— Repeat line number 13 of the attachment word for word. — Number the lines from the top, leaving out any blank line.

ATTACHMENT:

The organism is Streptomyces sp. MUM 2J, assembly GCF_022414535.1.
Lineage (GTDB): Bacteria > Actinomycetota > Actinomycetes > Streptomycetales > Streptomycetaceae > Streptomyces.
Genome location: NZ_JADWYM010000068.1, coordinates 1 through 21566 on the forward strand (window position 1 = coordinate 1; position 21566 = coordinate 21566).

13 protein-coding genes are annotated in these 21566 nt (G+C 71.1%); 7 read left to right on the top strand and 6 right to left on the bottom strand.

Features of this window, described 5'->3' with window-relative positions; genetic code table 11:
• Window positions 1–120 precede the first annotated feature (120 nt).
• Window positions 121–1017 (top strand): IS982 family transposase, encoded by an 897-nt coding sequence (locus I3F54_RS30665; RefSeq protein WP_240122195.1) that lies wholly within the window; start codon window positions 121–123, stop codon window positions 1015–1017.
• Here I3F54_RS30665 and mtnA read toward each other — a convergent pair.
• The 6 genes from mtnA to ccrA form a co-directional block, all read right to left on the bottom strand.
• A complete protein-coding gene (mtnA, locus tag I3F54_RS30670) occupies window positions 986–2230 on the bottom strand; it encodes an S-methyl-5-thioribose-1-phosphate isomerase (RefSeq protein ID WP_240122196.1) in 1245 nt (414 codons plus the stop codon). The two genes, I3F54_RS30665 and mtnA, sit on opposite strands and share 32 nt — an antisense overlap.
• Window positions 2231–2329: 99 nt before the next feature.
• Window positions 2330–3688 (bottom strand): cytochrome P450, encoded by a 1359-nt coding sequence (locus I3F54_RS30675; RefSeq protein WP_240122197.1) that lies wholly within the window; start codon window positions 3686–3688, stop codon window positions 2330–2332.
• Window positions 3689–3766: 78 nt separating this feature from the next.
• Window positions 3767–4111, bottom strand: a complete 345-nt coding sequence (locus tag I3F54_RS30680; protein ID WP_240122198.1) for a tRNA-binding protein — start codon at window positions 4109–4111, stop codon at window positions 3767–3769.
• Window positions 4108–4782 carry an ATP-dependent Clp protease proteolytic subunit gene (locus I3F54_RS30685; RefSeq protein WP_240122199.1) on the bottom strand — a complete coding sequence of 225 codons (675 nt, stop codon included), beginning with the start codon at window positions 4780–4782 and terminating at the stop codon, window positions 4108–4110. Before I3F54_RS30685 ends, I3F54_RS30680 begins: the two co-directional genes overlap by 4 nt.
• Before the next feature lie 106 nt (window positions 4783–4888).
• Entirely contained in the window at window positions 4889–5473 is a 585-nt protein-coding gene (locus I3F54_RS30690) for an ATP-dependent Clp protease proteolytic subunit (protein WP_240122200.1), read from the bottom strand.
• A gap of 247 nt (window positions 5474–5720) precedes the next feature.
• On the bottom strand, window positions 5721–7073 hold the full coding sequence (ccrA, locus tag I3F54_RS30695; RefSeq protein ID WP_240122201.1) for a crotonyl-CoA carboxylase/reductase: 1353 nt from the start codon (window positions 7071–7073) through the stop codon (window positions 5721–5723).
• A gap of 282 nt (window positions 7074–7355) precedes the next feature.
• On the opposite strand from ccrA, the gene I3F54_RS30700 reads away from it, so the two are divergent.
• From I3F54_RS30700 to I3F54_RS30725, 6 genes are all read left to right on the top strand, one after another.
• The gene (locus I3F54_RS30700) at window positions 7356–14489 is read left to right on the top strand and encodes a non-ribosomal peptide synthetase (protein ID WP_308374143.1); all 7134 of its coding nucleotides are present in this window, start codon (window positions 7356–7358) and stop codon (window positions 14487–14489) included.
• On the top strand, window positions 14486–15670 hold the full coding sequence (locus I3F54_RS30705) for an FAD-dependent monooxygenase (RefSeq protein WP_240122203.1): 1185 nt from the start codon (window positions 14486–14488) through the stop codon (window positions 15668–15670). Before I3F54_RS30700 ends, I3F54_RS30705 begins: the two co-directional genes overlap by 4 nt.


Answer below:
• Window positions 3689–3766: 78 nt separating this feature from the next.